About Gilead Sciences 

Gilead Sciences, Inc. is a biopharmaceutical company that has pursued and achieved breakthroughs in medicine for more than three decades, with the goal of creating a healthier world for all people. The company is committed to advancing innovative medicines to prevent and treat life-threatening diseases, including HIV, viral hepatitis and cancer. Gilead operates in more than 35 countries worldwide, with headquarters in Foster City, California. Gilead Sciences acquired Kite in 2017.

Forward-Looking Statements

This press release includes forward-looking statements within the meaning of the Private Securities Litigation Reform Act of 1995 that are subject to risks, uncertainties and other factors, including Gilead and Kite’s ability to initiate, progress or complete clinical trials within currently anticipated timelines or at all, and the possibility of unfavorable results from ongoing or additional clinical trials, including those involving axicabtagene ciloleucel; Gilead and Kite’s ability to receive regulatory approvals in a timely manner or at all, including additional regulatory approvals of axicabtagene ciloleucel, and the risk that any such approvals may be subject to significant limitations on use; the risk that physicians may not see the potential benefit of prescribing axicabtagene ciloleucel as an initial treatment for R/R LBCL and for other indications; and any assumptions underlying any of the foregoing. These and other risks, uncertainties and other factors are described in detail in Gilead’s Quarterly Report on Form 10-K for the quarter ended December 31, 2022, as filed with the U.S. Securities and Exchange Commission. These risks, uncertainties and other factors could cause actual results to differ materially from those referred to in the forward-looking statements. All statements other than statements of historical fact are statements that could be deemed forward-looking statements. Investors are cautioned that any such forward-looking statements are not guarantees of future performance and involve risks and uncertainties, and is cautioned not to place undue reliance on these forward-looking statements. All forward-looking statements are based on information currently available to Kite and Gilead, and Kite and Gilead assume no obligation and disclaim any intent to update any such forward-looking statements.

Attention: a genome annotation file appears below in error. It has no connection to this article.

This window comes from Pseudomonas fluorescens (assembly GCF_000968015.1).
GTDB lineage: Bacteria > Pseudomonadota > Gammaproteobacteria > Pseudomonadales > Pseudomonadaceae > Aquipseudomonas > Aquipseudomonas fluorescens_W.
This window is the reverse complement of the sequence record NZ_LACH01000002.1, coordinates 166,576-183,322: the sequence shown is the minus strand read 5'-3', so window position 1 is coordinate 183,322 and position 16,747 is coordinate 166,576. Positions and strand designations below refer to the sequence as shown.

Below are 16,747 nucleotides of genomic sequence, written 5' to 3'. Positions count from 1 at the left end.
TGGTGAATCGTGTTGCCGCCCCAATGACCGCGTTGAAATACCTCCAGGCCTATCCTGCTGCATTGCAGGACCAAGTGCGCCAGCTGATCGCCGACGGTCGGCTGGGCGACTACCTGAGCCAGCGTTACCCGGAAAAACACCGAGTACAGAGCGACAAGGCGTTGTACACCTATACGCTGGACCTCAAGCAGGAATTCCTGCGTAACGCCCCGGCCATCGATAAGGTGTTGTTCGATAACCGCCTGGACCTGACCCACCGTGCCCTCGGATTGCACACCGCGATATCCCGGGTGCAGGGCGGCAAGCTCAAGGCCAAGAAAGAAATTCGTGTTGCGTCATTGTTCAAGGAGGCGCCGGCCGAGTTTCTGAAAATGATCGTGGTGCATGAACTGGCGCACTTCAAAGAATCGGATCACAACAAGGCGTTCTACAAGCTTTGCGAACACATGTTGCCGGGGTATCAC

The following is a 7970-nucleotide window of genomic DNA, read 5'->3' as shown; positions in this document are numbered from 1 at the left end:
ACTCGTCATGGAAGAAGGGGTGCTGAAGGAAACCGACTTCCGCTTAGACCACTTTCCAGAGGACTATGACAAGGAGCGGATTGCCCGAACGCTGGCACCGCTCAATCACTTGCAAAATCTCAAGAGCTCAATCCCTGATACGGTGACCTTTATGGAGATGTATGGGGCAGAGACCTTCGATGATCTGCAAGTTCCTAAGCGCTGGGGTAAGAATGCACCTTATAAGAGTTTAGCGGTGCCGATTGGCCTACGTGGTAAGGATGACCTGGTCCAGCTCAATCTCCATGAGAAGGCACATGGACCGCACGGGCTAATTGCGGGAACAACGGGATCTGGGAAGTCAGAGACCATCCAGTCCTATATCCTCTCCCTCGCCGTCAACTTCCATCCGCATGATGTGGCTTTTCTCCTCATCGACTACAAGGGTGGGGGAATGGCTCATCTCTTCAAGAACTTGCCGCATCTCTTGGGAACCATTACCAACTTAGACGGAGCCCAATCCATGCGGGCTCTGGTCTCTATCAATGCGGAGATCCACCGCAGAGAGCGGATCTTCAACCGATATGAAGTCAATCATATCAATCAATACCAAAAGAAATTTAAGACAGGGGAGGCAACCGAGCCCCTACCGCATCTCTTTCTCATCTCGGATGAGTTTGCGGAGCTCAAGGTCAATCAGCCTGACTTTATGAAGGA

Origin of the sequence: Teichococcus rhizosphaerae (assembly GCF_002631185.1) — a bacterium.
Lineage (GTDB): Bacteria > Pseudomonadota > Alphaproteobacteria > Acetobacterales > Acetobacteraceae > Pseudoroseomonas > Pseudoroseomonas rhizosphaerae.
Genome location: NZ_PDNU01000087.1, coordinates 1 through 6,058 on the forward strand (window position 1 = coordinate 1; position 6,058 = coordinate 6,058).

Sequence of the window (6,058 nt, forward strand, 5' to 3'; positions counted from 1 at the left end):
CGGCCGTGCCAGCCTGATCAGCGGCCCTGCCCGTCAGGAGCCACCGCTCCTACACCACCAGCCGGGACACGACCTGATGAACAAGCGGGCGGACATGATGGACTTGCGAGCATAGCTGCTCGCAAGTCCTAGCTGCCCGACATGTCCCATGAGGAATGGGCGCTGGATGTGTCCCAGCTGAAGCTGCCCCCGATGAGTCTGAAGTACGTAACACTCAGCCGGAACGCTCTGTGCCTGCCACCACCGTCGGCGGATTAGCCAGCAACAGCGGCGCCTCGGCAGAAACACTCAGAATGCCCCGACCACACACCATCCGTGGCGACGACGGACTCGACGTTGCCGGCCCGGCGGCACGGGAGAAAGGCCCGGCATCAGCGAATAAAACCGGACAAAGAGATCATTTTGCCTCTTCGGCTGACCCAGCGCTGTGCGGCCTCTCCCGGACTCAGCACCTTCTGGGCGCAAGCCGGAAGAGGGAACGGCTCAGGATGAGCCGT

[1] Efficacy of Axicabtagene Ciloleucel Compared to Standard of Care Therapy in Subjects With Relapsed/Refractory Diffuse Large B Cell Lymphoma (ZUMA-7). NCT03391466. Available at: Accessed March 2023.

[2] European Medicines Agency. Yescarta® (axicabtagene ciloleucel) SPC. Available at: Accessed March 2023.

[3] Data on file.

[4] Leukemia & Lymphoma Society. NHL subtypes. Available at: Accessed: March 2023.

[5] Globocan 2020. Europe fact sheet. Available at Accessed: March 2023.

[6] Sehn LH and Salles G. Diffuse Large B-Cell Lymphoma. N Engl J Med 2021;384:842-58.

[7] Susanibar-Adaniya, S and Barta SK. 2021 Update on Diffuse large B cell lymphoma: A review of current data and potential applications on risk stratification and management. Am J Hematol. 2021 May 01; 96(5): 617–629.

[8] Crump M, et al. Outcomes in refractory diffuse large B-cell lymphoma: results from the international SCHOLAR-1 study. Blood. 2017 Oct 19;130(16):1800-8.

Editor Details

Related Links

Last Updated: 22-Mar-2023